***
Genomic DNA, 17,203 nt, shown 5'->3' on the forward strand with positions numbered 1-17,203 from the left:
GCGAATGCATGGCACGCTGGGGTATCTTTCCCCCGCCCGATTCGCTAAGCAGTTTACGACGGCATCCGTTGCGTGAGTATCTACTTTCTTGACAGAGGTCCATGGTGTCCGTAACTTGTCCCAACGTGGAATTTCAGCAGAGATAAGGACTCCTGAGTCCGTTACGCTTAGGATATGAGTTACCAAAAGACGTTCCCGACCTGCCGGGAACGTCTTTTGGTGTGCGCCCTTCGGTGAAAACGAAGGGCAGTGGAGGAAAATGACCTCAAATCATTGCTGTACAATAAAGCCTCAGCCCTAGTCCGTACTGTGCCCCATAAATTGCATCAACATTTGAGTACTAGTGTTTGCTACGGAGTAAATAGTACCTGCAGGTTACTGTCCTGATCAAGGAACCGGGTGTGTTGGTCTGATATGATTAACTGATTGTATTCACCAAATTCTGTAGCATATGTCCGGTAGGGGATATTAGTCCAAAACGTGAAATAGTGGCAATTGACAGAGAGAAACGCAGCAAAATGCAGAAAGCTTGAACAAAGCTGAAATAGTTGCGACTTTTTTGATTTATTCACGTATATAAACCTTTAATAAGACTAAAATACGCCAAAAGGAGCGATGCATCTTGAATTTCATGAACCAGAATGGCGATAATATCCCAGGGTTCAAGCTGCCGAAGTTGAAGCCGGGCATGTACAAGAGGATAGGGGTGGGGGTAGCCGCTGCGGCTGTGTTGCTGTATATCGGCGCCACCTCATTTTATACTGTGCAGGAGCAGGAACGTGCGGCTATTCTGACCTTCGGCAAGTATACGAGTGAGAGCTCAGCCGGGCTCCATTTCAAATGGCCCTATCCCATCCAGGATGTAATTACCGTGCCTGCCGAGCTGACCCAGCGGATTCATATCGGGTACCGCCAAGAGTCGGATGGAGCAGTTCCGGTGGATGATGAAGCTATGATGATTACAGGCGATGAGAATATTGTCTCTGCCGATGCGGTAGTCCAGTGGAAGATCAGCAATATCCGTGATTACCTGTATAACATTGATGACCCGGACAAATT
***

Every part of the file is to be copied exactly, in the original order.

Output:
Genomic DNA, 17,203 nt, shown 5'->3' on the forward strand with positions numbered 1-17,203 from the left:
GCGAATGCATGGCACGCTGGGGTATCTTTCCCCCGCCCGATTCGCTAAGCAGTTTACGACGGCATCCGTTGCGTGAGTATCTACTTTCTTGACAGAGGTCCATGGTGTCCGTAACTTGTCCCAACGTGGAATTTCAGCAGAGATAAGGACTCCTGAGTCCGTTACGCTTAGGATATGAGTTACCAAAAGACGTTCCCGACCTGCCGGGAACGTCTTTTGGTGTGCGCCCTTCGGTGAAAACGAAGGGCAGTGGAGGAAAATGACCTCAAATCATTGCTGTACAATAAAGCCTCAGCCCTAGTCCGTACTGTGCCCCATAAATTGCATCAACATTTGAGTACTAGTGTTTGCTACGGAGTAAATAGTACCTGCAGGTTACTGTCCTGATCAAGGAACCGGGTGTGTTGGTCTGATATGATTAACTGATTGTATTCACCAAATTCTGTAGCATATGTCCGGTAGGGGATATTAGTCCAAAACGTGAAATAGTGGCAATTGACAGAGAGAAACGCAGCAAAATGCAGAAAGCTTGAACAAAGCTGAAATAGTTGCGACTTTTTTGATTTATTCACGTATATAAACCTTTAATAAGACTAAAATACGCCAAAAGGAGCGATGCATCTTGAATTTCATGAACCAGAATGGCGATAATATCCCAGGGTTCAAGCTGCCGAAGTTGAAGCCGGGCATGTACAAGAGGATAGGGGTGGGGGTAGCCGCTGCGGCTGTGTTGCTGTATATCGGCGCCACCTCATTTTATACTGTGCAGGAGCAGGAACGTGCGGCTATTCTGACCTTCGGCAAGTATACGAGTGAGAGCTCAGCCGGGCTCCATTTCAAATGGCCCTATCCCATCCAGGATGTAATTACCGTGCCTGCCGAGCTGACCCAGCGGATTCATATCGGGTACCGCCAAGAGTCGGATGGAGCAGTTCCGGTGGATGATGAAGCTATGATGATTACAGGCGATGAGAATATTGTCTCTGCCGATGCGGTAGTCCAGTGGAAGATCAGCAATATCCGTGATTACCTGTATAACATTGATGACCCGGACAAATT